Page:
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NBA Finals: Players discuss officiating; Doc Rivers sends league office 'a lot' of complaints

June 9, 2010 |  1:08 pm

The day after his team's 91-84 loss to the Lakers, Celtics Coach Doc Rivers didn't hide his displeasure with the officiating in Game 3 of the NBA Finals. 

No one else did either. 

The seemingly heavy-handed calls that have bogged down the games have been a talking point for both teams, and nearly every answer from a coach or player in Wednesday's media availability at Boston's TD Garden had some reference to the officiating.

FOR THE RECORD: An earlier version of this post reported the Celtics lost 94-81. The Lakers won, 91-84.

But Rivers seemed particularly peeved after Tuesday's loss, and said he sent in several complaints to the NBA league office. "I don't send a lot usually to the league," Rivers said. "I sent in a lot this morning." 

Rivers spoke directly about Lakers guard Derek Fisher's defense on Ray Allen, noting that aside from "flopping, he doesn't do a lot extra" in terms of fighting through screens that had opened up Allen for good looks in his record-setting Game 2 but not in his dreadful Game 3 outing.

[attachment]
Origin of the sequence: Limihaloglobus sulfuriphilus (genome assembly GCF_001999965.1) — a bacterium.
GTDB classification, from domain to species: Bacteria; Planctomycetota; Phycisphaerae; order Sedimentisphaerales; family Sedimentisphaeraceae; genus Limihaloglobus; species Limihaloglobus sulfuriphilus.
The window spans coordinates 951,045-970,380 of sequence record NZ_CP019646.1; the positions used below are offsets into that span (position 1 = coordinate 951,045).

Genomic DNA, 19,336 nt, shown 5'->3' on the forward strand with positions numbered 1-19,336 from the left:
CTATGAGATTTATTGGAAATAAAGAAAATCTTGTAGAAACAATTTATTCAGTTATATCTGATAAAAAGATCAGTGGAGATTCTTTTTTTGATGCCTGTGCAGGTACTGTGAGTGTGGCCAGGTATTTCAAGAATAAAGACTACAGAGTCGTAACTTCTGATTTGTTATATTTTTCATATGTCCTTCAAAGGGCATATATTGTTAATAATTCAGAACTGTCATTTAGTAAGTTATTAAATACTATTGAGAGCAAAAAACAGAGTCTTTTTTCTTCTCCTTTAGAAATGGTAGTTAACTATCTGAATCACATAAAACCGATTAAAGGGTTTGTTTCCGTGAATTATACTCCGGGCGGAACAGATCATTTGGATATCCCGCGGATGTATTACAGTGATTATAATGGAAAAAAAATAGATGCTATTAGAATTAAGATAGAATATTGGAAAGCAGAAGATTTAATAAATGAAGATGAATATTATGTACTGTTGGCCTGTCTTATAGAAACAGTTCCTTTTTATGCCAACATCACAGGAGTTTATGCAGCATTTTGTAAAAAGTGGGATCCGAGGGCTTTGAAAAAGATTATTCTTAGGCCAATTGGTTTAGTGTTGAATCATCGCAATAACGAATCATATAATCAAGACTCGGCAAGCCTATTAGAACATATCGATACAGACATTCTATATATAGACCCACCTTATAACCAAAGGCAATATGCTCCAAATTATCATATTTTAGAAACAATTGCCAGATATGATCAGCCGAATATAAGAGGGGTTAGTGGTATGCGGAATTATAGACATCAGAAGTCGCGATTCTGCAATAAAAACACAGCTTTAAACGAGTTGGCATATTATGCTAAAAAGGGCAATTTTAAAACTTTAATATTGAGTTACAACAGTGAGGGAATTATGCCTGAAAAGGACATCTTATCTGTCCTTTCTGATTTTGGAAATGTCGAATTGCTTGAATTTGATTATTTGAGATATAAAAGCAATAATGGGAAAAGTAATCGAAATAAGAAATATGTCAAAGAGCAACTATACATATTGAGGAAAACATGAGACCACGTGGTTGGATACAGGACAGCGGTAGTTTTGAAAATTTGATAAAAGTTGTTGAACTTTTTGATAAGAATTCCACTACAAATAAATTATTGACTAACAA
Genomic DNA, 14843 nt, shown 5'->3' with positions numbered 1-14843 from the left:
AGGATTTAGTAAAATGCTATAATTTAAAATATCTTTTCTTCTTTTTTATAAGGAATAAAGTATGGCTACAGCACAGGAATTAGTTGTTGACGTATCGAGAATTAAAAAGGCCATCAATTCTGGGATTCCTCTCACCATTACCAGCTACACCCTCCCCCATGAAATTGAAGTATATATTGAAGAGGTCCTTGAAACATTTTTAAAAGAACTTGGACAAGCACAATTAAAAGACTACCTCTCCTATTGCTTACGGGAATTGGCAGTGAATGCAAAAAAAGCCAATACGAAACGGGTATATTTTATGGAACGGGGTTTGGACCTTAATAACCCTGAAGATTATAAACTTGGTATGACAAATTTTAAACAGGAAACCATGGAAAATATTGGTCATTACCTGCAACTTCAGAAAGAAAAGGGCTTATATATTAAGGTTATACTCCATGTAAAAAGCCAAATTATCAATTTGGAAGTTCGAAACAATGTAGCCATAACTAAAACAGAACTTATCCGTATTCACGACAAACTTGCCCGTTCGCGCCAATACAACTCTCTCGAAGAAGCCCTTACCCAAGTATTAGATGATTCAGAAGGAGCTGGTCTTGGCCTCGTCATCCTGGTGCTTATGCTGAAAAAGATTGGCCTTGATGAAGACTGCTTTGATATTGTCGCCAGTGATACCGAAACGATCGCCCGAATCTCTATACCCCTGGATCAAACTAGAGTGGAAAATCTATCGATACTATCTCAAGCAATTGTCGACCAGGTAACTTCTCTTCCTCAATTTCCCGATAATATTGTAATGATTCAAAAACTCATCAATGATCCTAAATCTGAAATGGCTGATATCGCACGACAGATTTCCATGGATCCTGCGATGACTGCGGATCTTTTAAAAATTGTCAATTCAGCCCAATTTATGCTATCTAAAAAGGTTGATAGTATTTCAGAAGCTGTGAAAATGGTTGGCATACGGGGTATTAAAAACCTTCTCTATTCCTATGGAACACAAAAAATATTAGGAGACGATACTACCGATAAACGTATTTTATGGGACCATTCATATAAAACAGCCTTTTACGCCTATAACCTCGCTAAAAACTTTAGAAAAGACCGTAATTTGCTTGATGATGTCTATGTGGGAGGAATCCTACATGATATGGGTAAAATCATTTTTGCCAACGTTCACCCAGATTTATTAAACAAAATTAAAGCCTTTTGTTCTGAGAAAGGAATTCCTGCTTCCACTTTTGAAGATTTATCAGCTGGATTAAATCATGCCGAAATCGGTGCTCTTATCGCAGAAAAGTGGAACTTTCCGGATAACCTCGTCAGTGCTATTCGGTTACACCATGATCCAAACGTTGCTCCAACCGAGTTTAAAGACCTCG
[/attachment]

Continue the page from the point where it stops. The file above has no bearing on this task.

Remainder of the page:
"He's one of the best charge-takers in the game," Rivers said. "He's always been that. And some of them are charges and then some of them are flops, but all of them are tough to call."

Statistically speaking, the foul differential between the two teams is not so great, but it definitely favors the Lakers.

In terms of personal fouls, the Lakers are being called for 25 per game in this series, which is comparable to the 26 per game they were called for in the 2008 Finals series against the Celtics.

The Celtics, meanwhile, are getting called for 28 personal fouls per game, up from the 24.7 they were called for in the 2008 series.

From the free-throw line, there is also a bit of a swing, which again favors the Lakers. 

The Lakers are shooting 32 free throws per game this series, up from the 28.3 they shot in the 2008 Finals. The Celtics, on the other hand, are shooting 28.7 free throws per game this series, down from the 31.8 they shot in the 2008 Finals. 

But it seems that fouls play a greater role when it comes to momentum, as Celtics forward Kevin Garnett said Wednesday when asked about Paul Pierce's struggles this series.

"You know, it's crazy because I've been there, Game 2, with the fouls, and it really takes a toll on you from a momentum and rhythm standpoint," Garnett said.

Celtics forward Glen Davis did what Rivers and others did Wednesday: Praise the difficulty of being an NBA referee. 

"They're one of a kind, and it's hard to be them," Davis said. "I wouldn't want to be them at all."

-- Baxter Holmes in Boston